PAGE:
Acts 18 records an interesting encounter.

Paul was in the city of Corinth telling people about the good news of God and His Kingdom coming through Jesus the Messiah. And some of the Jews were not thrilled with His message, especially the Synagogue Ruler, Sosthenes.

Eventually Sosthenes dragged Paul before the governor of the city to charge him with crimes. The governor was not impressed, couldn’t care less, and had everyone thrown out of his court. Mob justice took over and the people began to beat Sosthenes, the leader of the Synagogue.

End of story. Paul gets away free while his enemy is disgraced. Ha! Count one for the gospel and one for Paul we are be tempted to think.

But if we dig a little deeper we find something quite interesting.

While it’s true that the Bible doesn’t give us any more specific information on that situation, I wonder if it hints at it.

Because we read in 1 Corinthians 1:1 “Paul called to be an Apostle of Christ Jesus by the will of God and our brother Sosthenes.” Sosthenes! Our brother! Last we read of him, Sosthenes was dragging Paul into court hoping to get him imprisoned, whipped, or driven away and now he’s a brother, a Christian!?

Everyone’s in agreement, Paul’s opening acknowledges that Sosthenes helped Paul write the letter to the Church at Corinth. Originally one of the men adamantly opposed to the gospel of God, now Sosthenes is helping Paul write letters to other believers. He is obviously a believer in Jesus Himself.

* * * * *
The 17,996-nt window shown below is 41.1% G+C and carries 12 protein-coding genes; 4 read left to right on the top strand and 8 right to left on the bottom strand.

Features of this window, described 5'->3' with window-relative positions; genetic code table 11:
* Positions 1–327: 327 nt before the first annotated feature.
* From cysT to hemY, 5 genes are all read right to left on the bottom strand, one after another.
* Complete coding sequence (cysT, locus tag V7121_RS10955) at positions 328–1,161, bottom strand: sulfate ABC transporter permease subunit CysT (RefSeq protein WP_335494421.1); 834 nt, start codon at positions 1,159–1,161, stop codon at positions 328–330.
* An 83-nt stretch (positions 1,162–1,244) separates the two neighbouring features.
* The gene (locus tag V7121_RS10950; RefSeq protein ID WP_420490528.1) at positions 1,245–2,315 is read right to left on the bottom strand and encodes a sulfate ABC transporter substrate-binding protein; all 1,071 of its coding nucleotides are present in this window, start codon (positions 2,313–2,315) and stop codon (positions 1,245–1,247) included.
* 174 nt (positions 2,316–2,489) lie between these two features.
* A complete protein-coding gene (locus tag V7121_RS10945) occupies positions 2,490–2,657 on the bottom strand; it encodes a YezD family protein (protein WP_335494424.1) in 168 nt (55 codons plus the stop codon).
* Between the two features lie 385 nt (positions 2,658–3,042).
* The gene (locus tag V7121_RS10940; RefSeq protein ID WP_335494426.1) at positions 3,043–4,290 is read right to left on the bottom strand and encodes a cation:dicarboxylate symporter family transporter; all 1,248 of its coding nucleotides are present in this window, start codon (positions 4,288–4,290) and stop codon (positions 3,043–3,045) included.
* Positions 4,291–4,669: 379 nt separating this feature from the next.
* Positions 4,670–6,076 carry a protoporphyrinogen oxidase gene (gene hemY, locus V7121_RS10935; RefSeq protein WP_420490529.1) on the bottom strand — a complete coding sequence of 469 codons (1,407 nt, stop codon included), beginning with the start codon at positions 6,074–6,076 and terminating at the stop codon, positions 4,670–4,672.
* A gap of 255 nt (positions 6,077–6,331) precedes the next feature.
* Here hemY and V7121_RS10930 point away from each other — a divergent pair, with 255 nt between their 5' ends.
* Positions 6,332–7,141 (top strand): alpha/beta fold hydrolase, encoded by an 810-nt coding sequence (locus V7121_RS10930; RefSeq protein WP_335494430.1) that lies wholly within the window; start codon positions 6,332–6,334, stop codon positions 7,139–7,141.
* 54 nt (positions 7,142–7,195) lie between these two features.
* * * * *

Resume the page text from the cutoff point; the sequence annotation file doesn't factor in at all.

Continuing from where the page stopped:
What caused the change?

As one Bible teacher pointed out to me, I wonder if their letter gives us a hint. 1 Corinthians 13 states “Love is patient, love is kind… It is not easily angered. It keeps no record of wrongs. Love does not delight in evil but rejoices in the truth. It always protects, always trusts, always hopes, always perseveres. Love never fails.

What if Paul showed love to his enemy and helped Sosthenes after he was beaten? Paul had experienced beatings himself. Who better to comfort a hurt man than another who knows exactly what it feels like? And how amazing for Sosthenes to see Paul, a man he had tried to send to a horrible prison, now turning around and helping bind his wounds.

Love keeps no record of wrongs. Love never fails.

Is this not the love Paul learned from His Rabbi Jesus, His Messiah, who on the cross cried out, “Father forgive them they know not what they do!” Could this be the kind of love Jesus was talking about when He said “they’ll know you are My disciples by your love”? Love that returns good for evil, blesses those who hurt me, and turns the other cheek.

Believer, may we be filled with this kind of love in the new year.
May our churches be patient, be kind.
May we keep no record of wrongs.
May we not be easily angered.
May we not delight in evil but rejoice in the truth.
May we protect, trust, hope and persevere.
By the grace of God and the power of the Holy Spirit may our love never fail.
And may that bring great glory to God’s Name and cause even our enemies to sit up and take notice of our Savior.